Lab Now Includes IHT Heart Rate Technology to Motivate Students to Increase Fitness Levels
A 2017 Johns Hopkins University study motivated Mableton Elementary School (Cobb County, Ga.) teacher Sean Splawski to ensure his students stayed ahead of a troubling societal trend toward inactivity. Powered by IHT heart rate technology, Splawski’s Science, Technology, Engineering, Arts and Mathematics (STEAM) Lab students focus the relationship between exercise at an elevated heart rate and physical and emotional wellness as key components of a healthy lifestyle.
“I read a 2017 article that focused on the largest study done where people who ranged in age from 6-80 wore heart rate monitors for a certain length of time,” Splawski said. “The major finding shocked me. It showed that a 19-year-old is as active as 60-year-old. I thought right then that we needed to do something about that.”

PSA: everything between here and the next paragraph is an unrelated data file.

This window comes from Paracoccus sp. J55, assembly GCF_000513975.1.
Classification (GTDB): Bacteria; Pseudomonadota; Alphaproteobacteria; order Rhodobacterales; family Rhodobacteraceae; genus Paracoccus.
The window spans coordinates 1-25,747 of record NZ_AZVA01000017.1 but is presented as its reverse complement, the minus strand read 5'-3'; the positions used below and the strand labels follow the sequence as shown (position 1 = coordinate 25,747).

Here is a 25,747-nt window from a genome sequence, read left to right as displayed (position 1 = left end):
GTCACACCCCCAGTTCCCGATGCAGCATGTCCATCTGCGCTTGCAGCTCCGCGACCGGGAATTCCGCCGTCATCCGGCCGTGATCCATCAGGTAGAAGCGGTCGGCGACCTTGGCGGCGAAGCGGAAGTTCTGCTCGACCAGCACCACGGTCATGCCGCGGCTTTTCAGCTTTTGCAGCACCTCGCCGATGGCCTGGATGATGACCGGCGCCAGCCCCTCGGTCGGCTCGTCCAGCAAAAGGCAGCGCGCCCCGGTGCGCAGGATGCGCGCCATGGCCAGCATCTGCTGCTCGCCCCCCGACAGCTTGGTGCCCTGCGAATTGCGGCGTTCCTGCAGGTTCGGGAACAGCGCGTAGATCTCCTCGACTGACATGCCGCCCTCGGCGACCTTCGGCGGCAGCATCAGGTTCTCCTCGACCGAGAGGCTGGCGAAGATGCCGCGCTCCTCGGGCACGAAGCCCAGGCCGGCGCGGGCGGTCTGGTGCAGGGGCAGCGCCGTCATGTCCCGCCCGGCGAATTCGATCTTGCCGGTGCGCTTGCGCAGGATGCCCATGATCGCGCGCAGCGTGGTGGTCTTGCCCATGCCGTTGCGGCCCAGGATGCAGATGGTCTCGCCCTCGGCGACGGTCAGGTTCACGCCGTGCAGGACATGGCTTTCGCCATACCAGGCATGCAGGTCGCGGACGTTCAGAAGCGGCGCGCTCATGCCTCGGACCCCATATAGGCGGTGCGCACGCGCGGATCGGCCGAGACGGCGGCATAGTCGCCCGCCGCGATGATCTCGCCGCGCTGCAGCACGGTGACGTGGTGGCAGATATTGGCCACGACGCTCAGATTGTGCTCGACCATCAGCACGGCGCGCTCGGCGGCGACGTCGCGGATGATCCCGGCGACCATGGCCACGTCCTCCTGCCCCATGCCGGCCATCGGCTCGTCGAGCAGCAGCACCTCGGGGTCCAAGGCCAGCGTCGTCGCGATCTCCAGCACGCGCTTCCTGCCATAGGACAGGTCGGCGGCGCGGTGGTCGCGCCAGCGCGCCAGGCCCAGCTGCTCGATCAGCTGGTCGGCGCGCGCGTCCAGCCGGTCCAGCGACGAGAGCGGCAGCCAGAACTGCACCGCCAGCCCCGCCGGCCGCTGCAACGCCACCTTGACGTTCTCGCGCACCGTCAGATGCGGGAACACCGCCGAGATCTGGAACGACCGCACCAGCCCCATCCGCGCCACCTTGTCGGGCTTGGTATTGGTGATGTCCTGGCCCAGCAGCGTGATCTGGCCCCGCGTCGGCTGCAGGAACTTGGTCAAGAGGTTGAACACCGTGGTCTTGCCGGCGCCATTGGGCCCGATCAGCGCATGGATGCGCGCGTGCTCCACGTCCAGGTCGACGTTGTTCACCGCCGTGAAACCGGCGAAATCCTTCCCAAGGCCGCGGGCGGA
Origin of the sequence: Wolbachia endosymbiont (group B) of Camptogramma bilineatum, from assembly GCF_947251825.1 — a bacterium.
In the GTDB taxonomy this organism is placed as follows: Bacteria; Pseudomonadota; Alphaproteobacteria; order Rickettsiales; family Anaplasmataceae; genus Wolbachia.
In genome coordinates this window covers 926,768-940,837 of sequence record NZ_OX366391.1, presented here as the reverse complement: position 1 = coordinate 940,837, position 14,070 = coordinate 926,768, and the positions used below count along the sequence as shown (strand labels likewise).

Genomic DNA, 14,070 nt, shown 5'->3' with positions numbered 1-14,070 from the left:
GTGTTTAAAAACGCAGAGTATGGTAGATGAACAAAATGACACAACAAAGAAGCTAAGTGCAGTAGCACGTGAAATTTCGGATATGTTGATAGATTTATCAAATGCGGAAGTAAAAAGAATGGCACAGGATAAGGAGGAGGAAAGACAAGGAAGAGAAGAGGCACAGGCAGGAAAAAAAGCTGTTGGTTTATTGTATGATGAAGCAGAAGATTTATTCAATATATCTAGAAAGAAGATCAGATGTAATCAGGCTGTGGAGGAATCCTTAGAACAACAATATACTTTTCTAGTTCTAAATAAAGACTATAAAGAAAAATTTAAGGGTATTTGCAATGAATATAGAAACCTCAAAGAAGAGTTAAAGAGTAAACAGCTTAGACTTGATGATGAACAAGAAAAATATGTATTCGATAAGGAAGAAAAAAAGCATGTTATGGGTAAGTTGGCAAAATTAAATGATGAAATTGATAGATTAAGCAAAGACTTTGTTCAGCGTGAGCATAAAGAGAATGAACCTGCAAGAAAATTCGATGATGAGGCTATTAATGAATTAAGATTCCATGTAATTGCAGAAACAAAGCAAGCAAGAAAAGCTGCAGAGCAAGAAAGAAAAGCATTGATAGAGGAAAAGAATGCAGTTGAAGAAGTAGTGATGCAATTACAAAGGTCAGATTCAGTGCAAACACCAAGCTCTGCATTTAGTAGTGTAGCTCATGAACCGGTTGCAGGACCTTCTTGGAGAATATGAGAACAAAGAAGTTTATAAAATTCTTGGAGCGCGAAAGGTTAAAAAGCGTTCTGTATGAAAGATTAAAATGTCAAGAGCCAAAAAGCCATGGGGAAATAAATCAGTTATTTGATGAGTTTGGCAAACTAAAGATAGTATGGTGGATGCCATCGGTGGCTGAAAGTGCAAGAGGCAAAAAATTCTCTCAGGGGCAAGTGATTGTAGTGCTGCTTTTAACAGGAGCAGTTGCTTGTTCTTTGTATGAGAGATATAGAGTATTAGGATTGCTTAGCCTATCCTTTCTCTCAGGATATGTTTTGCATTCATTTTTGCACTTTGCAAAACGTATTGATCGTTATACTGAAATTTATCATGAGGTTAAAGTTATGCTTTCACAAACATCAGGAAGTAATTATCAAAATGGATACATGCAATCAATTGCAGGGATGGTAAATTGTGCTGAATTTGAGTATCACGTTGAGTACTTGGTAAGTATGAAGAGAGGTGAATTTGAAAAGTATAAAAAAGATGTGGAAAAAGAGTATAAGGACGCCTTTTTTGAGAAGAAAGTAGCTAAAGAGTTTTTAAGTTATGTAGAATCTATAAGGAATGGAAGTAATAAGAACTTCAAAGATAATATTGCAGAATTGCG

The study determined that between 50 and 75-percent of participating adolescents between ages 12-19 did not meet the World Health Organization standard of at least 60 minutes of moderate-to-vigorous physical activity every day. Their activity levels lined up more consistently with adults older than 60, for whom the WHO recommends 75 minutes of MVPA per week.
Splawski partnered with his campus physical education leader to determine how Mableton’s students would gain active time in the day without sacrificing learning time. They applied for – and won – a $12,000 grant that they used to purchase exercise equipment including the IHT ZONE wrist heart rate monitors for students to use.
“We bought equipment that we use outside with the kids and keep them engaged with a movement-based curriculum,” he said.
Splawski wants students to spend at least 20 minutes during each class exercising at an elevated heart rate. The combination of the state goal and heart rate technology that shows students if they are on track to meet the goal has proven very effective.
“The students are really energized when they wear them,” he said. “When they see their heart rate, they really want to achieve the goal.”
Splawski does not teach in the PE world, where getting students active remains the top priority. But he sees the value of physical activity, and he uses his IHT ZONE inventory at every opportunity. He developed a curriculum around active learning -- Eduscize -- and shared it with academic colleagues.